Unit test practice at tilllate.com

For now over three years we are working with unit tests. I’d like to share some of those experiences.

As we have two frameworks in place for our website, I can compare two different strategies for unit tests.

In our homemade legacy framework we were using SimpleTest. Mainly because I read PHP|Architect’s Guide to PHP Design Patterns and Simpletest was Jason‘s framework of choice.

We have a cron job running which runs all tests every hour. The results of the tests are being shown on a page. The results are also displayed in Nagios.

Overview on all our unit tests

The problem with this setup is: If one test breaks it’s very easy to ignore it. Because most times tests fail there’s no big consequence. So the developer thinks: “I’ll look at that later”. And as human are naturally lazy usually “later” == “never”.

If it breaks, you cannot release

So in our new application framework, Trevi, we changed the setup: We switched to PHPUnit since Trevi sits on top of Zend Framework which has its own unit tests in PHPUnit.

Then, we took Cruise Control, hooked it up to Subversion and made it run our whole test suite on every commit. If one test breaks, a mail is sent to the project managers Leo and Maarten along with the information who made the tests break. Of course the developer wants to avoid the shame of being the test-breaker. So he will be very careful before committing.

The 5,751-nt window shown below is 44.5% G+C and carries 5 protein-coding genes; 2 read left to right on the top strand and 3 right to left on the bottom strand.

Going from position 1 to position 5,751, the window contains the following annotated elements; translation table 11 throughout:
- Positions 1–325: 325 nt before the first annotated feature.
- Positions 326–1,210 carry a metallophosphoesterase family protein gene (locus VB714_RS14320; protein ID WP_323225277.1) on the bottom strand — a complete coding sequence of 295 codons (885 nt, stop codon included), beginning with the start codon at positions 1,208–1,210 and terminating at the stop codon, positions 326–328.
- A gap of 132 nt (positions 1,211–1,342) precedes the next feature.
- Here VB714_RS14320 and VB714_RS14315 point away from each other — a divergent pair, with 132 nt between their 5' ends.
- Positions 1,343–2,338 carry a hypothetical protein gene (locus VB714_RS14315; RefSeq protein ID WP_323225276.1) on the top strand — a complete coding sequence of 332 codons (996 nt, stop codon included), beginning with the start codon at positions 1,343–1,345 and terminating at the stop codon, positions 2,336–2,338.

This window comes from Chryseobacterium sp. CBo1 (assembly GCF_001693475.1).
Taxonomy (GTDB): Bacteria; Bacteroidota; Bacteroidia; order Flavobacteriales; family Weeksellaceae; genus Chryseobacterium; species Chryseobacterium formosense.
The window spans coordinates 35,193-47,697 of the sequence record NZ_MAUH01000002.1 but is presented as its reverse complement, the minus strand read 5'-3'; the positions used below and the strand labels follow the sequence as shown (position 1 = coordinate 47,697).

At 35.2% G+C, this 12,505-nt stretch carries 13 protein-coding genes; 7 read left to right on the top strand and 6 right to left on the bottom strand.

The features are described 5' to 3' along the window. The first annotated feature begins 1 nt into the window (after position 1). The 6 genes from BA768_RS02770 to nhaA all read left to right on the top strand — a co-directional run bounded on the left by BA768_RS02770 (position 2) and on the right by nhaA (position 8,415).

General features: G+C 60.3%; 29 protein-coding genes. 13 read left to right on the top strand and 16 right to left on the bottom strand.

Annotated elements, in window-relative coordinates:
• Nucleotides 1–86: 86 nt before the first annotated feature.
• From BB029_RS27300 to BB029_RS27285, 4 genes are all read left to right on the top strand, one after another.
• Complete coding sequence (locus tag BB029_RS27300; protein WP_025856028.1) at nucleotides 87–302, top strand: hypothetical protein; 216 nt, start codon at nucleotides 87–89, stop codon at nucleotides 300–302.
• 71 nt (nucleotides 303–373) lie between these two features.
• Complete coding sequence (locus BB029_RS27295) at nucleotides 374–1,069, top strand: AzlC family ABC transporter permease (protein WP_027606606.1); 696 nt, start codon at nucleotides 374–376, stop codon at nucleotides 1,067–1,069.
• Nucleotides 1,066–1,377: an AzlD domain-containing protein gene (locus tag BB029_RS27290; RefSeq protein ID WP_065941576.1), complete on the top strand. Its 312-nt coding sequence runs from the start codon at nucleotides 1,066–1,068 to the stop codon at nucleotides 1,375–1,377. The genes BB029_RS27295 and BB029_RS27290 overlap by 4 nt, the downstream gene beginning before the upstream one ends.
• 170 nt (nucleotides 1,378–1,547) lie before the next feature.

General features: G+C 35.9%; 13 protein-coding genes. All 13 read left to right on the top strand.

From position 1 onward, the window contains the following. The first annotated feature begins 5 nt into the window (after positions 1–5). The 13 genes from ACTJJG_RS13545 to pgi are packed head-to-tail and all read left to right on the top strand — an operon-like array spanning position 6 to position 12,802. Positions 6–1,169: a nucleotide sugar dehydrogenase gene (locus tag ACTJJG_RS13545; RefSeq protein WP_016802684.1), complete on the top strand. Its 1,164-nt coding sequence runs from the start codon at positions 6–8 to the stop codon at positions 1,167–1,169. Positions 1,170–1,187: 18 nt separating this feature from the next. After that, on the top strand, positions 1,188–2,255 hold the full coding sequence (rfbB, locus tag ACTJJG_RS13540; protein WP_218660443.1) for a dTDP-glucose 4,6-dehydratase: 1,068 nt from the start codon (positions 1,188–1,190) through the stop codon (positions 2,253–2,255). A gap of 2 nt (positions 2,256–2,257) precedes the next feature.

Graph of build success in cruise control

There’s a second barrier to avoid broken tests: You cannot release code into production if the build breaks (= unit test fail).

So far, we have 343 unit tests. We don’t have 100% code coverage as some parts of the code are so simple it just does not make sense (e.g the views in the MVC framework). But we think we have dramatically reduced bugs by using them for our core components.

What’s your experience with unit tests? Do you consequently use them? What’s your code coverage?

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4 Responses to Unit test practice at tilllate.com

  1. Lars Strojny says:

    We are using phpUnderControl, which is a really cool layer upon Cruisecontrol for specific PHP integration. So far I’m really happy with it. For code coverage: most of the time we aim 100%, which is not as hard as it sounds (http://flickr.com/photos/mastayoda/2476231742/).

  2. Les says:

    I’m happy for you that you’ve now discovered PHPUnit which is a better unit testing framework in more ways than none… Simple Test appears to be, well… Simple?

    Don’t get me wrong, it’s a well developed framework but it lacks a lot of features found in PHPUnit, and the PHPUnit community is more stable and growing at a pace quicker than that of Simple Test.

    You’ll find that Simple Test as in regards to it’s loyal user base appear to be those from Sitepoint’s PAD forum for the most part, as from my experience most people not assoc. with that forum use PHPUnit by default.

    Few people outside the regular posters of that forum haven’t even heard of Simple Test never mind used it… That alone speaks volumes in my opinion.

  3. Bjoern says:

    SimpleTest has one feature that PHPUnit is missing: The ability to crawl websites, submitting forms and clicking on links.

    You may argue that this is not unit testing but functional/acceptance testing (an I should use Selenium for that). But you need functional testing too and Simpletest is a good tool for the job, as long as no JavaScript is involved.
    I also prefer the Simpletest implementation of mocking to that of PHPUnit.